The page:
7. A Scientific Experiment - "Inasmuch as the bravery and valor of lions and tigers are established facts, I wanted to open it up and have a look. After it was cut open it was apparent that unlike other animals, whose gall bladders are outside the liver, lions' and tigers' gall bladders are located inside their livers. It occurs to me that lions' and tigers' courage is due to this fact." [Most probably a wrong conclusion, but we should appreciate Jahangir's curiosity and investigative nature.]

8. Jahangir's concern for Elephants - "Of all animals the elephant particularly likes water and loves to get into it, even during the cold weather of winter. If there is no water available, it will take water from a bag and spray it over its body. It therefore occurred to me that, no matter how much elephants enjoy water and are accustomed to it by nature, surely during the winter they must be affected by the cold water. I therefore ordered the water heated to lukewarm and poured into its trunk. On previous days when it sprayed cold water over itself, the effects of shivering and trembling could be seen, whereas, in contrast, it seemed to enjoy the warm water"

9. Jahangir on Gosain Jadrup, a Hindu holy man whom he visited and conversed on several occasions - "God has bestowed upon him a rare ability and given him a fine understanding, elevated mind, and quick comprehension together with knowledge. He has freed his heart from attachment to material things and turned his back on the world and everything in it, seated in a corner by himself in need of no one and nothing. Of worldly goods he has only a half a yard of old cotton to cover his private parts and a piece of pottery with which to take a sip of water. Winter, summer, and monsoon, he lives naked, head and feet bare, and has taken up residence in a hole in which it is extremely difficult to fit, with a passage so narrow a nursing babe would have trouble getting through.
The following few lines by Hakim Sana'i are appropriate to his condition:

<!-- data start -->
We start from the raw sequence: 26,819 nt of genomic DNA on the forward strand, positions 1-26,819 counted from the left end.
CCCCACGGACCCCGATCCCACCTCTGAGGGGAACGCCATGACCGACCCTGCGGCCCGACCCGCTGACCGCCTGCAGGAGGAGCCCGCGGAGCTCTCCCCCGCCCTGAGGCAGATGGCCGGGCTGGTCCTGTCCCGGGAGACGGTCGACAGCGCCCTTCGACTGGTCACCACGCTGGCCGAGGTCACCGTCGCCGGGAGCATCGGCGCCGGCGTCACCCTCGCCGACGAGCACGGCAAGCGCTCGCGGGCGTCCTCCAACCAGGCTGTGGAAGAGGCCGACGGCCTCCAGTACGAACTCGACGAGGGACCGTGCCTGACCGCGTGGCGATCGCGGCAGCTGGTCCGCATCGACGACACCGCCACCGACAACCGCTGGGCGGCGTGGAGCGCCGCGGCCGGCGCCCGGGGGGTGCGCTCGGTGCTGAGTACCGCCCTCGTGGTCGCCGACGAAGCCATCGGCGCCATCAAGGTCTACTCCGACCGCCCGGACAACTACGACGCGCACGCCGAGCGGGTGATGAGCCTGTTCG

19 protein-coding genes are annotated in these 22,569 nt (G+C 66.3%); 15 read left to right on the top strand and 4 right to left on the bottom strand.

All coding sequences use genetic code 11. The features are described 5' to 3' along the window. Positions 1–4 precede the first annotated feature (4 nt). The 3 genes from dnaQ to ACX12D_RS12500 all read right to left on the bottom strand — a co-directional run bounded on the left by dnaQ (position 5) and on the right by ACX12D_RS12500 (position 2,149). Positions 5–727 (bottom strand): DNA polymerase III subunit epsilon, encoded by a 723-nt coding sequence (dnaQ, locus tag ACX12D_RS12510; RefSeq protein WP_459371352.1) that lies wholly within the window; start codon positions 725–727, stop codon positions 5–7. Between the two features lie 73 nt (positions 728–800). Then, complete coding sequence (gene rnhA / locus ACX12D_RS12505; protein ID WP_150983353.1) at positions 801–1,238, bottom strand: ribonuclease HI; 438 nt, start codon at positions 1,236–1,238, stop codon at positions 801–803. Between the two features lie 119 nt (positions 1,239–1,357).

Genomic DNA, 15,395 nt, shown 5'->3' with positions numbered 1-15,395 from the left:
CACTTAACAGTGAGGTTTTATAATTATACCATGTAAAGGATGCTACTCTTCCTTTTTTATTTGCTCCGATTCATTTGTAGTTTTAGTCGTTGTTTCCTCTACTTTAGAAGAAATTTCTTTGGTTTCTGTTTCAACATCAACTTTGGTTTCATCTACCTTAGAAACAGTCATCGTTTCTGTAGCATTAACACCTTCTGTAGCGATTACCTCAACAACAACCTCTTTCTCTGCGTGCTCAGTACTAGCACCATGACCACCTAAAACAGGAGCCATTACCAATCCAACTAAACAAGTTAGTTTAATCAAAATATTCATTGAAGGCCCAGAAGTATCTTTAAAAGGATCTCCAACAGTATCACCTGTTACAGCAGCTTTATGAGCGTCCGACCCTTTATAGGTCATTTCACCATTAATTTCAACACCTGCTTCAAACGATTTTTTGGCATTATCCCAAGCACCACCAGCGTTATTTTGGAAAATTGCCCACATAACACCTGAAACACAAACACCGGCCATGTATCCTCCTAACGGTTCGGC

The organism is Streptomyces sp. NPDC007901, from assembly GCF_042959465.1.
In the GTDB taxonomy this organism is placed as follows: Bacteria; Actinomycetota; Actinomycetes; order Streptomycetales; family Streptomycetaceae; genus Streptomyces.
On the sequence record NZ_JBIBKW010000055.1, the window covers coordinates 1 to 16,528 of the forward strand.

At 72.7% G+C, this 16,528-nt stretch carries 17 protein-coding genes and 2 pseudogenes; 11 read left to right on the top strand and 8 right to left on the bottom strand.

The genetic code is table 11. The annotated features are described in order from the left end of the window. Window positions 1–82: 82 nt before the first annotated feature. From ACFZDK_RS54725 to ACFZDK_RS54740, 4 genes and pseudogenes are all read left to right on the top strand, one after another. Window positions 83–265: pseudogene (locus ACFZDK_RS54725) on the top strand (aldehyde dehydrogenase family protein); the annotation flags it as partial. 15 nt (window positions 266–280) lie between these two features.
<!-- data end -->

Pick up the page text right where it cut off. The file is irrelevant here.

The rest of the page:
"Luqmann's cell was small and narrow to boot,
Like the throat of a pipe or the breast of a lute.
A foolish one said to the grand old man -
'What house is this - three feet and six span?'
With tears and emotion the sage made reply -
'Ample for him whose task is to die"

10. A Self-Sacrificing Lover - A blacksmith named was madly in love with a woman who spurned him totally. Jahangir summoned them both and tried to persuade her to accept Kalyan, which she refused. Kalyan then said to Jahangir "If I knew for certain that you would give her to me, I'd throw myself off the top of the Shah Burj tower.". Just as a joke Jahangir replied, "Never mind the Shah Burj. If your claim of love has any truth to it, you'll have to throw yourself off the roof of this building. Then I'll give her to you by command."
Hardly Jahangir had uttered these words, Kalyan jumped off the roof and died. Jahangir really regretted having spoken in jest and was dreadfully sorry. He has described this incident in Jahangirnama and has said "A lover who sacrifices himself at that threshold dies of ecstasy using fate as a pretext"

There is another classic translation (published 1909-1914) of Jahangirnama by Rogers and Beveridge which is available free online.

Sunday, June 6, 2010

The Story of Art

Author:       E.H. Gombrich
Published:   2006 (Pocket Edition)
Publisher:    Phaidon Press
Paperback: 1044 pages
Readers in India:
Prof. Gombrich takes us through a fascinating journey of art from the cave paintings of stone age to the contemporary art of 1980s. The 500 odd pages of text is well supported by 400 pages of illustrations of paintings, sculpture, and buildings.
The first edition of this book was published way back in 1950 and since then it has been published in sixteen revised editions and also a  pocket edition, which I review here.  It has been the most famous and best selling introduction to art ever written.

In author's own words in the preface of the book 
"The book is intended for all who feel in need of some first orientation in a strange and fascinating field. It may  serve to show newcomers the lie of the land without confusing them with details; to enable them to bring some intelligible order into the wealth of names, periods and styles which crowd the pages of more ambitious works, and so to equip them  for consulting more specialized books. "
"It sets out to place the work it discusses in their historical setting and thus lead towards an understanding of the master's artistic aims."
"The urge to be different may not be the highest or profoundest element of the artist's equipment, but it is rarely lacking altogether. And the appreciation of this intentional difference opens up the easiest approach to the art of the past. I have tried to make this constant change of aims the key of my narrative, and to show how each work is related by imitation or contradiction to what has gone before."

While writing this book, Prof. Gombrich follows three self-imposed rules in order to facilitate better understanding among his readers. The rules are: